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A bird’s eye view from St Davids Park

Hobart is full of beautiful old and historic trees and many of them can be found in our older parks and gardens. One such park, which is full of beautiful historic trees is St Davids Park, with its attractive rotunda, sweeping paths and historic monuments and gravestones.

Located close to the central rotunda is a striking 130-year-old English Elm tree, an Ulmus Procera. Records show that it was planted on Sunday, 30 June 1895.

The tree had grown substantially since it was last maintained, and many of the newer branches were spreading out and growing long and lanky. An annual inspection identified that some of these limbs were now too heavy for the main branches, and at risk of falling in damaging winds.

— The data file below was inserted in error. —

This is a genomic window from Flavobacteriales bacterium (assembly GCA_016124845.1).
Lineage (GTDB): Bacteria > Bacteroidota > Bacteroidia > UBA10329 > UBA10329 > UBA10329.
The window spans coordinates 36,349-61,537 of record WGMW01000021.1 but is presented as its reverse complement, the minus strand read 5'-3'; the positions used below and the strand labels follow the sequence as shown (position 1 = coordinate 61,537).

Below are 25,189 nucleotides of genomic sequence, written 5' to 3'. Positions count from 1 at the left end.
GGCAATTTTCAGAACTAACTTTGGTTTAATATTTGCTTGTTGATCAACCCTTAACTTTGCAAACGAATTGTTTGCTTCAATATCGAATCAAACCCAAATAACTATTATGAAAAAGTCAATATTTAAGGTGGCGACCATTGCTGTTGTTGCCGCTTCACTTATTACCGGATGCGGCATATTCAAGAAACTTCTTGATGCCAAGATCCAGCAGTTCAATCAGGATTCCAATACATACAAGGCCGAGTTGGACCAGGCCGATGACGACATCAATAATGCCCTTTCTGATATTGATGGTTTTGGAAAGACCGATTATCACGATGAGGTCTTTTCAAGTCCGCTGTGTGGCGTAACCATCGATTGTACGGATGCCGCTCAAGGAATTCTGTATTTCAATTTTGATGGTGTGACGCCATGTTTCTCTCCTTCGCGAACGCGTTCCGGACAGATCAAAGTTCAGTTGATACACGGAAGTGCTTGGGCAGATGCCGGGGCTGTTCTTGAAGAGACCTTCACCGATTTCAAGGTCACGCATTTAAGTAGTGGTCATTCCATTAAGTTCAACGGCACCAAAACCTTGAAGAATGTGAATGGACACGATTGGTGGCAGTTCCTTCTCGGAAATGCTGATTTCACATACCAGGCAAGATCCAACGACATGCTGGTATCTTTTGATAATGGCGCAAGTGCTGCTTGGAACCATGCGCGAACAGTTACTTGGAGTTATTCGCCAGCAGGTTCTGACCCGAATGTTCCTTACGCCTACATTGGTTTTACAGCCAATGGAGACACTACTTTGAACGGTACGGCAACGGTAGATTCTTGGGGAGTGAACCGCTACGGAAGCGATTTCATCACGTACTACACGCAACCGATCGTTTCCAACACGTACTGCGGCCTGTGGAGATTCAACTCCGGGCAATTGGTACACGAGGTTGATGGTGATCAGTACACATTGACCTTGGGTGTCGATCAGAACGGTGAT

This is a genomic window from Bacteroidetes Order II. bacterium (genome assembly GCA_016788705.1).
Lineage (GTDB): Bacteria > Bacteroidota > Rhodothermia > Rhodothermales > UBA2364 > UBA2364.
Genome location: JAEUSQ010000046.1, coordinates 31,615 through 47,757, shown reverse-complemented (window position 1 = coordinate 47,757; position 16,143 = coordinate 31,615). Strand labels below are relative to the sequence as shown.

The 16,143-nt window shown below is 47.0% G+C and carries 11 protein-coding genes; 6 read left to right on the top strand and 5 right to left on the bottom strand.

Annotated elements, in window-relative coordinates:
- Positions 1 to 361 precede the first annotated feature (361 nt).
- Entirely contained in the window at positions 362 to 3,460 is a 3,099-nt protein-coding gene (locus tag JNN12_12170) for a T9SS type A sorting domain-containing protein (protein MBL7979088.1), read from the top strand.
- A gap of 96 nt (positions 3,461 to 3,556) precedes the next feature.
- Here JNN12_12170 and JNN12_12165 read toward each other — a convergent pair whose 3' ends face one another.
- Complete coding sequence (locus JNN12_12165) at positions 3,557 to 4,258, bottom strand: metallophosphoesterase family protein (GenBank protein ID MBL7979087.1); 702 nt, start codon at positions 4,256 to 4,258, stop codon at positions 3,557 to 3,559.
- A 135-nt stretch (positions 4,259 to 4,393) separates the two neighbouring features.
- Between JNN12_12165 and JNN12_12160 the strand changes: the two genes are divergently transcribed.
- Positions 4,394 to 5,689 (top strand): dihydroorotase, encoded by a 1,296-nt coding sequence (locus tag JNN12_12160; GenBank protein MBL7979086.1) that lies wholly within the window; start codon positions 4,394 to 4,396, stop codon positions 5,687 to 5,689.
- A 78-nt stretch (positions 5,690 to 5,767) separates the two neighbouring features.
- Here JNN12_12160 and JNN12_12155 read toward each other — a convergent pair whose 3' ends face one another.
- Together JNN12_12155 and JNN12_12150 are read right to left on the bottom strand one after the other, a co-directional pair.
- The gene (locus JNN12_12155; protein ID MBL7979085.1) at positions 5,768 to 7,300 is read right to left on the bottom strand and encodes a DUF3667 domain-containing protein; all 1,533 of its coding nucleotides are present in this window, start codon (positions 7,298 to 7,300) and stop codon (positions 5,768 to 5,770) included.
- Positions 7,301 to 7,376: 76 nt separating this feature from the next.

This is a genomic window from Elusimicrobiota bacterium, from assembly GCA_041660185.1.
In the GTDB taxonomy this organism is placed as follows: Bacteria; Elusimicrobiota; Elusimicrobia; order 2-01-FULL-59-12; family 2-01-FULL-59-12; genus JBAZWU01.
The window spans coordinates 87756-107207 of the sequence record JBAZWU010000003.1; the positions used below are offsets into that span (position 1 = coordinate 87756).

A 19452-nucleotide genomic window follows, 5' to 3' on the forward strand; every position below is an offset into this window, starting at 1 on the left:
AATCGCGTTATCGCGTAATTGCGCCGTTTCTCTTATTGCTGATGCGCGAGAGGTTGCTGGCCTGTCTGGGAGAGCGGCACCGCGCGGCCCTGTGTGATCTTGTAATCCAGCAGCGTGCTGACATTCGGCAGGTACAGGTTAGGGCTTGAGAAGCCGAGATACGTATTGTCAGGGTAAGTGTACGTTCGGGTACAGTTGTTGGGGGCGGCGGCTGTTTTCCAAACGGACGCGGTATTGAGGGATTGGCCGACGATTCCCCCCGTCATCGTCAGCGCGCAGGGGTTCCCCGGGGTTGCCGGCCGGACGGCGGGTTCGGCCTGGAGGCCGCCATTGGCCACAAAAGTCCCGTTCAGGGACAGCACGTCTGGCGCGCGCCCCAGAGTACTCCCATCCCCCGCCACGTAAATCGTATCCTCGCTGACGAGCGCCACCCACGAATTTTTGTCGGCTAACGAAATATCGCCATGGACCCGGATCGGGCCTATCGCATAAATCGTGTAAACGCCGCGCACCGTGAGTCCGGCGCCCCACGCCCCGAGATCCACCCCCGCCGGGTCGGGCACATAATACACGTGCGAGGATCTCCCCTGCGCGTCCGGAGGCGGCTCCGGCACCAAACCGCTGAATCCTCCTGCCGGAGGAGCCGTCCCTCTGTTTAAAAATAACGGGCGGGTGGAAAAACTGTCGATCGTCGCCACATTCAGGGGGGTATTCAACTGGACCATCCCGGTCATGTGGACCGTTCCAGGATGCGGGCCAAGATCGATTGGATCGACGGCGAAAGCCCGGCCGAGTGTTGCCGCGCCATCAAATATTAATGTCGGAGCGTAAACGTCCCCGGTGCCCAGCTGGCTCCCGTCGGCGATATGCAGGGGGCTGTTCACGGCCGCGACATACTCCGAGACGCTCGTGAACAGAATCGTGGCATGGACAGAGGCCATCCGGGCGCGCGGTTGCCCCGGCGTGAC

To prolong the life of the tree and to keep people safe, it was essential to undertake what is known as a crown reduction. Arborists planned to remove some of the weight from the limbs and this would safeguard the tree from potentially more serious damage.

A 30m crane was used to access the top of the tree and arborists carefully trimmed back many of the weaker branches. The crane was high enough to provide a bird’s eye view of this beautiful park and also a 360 view of the city, the mountain and the water.

The work being undertaken, will safeguard this spectacular historic tree for a further 50 years.

The City of Hobart’s arboriculture team care more than 22,000 trees within the municipality, from street trees, to those in our parks and gardens. It’s an important part of preserving our valuable urban canopy and ensuring Hobart is an enjoyable and picturesque place to live.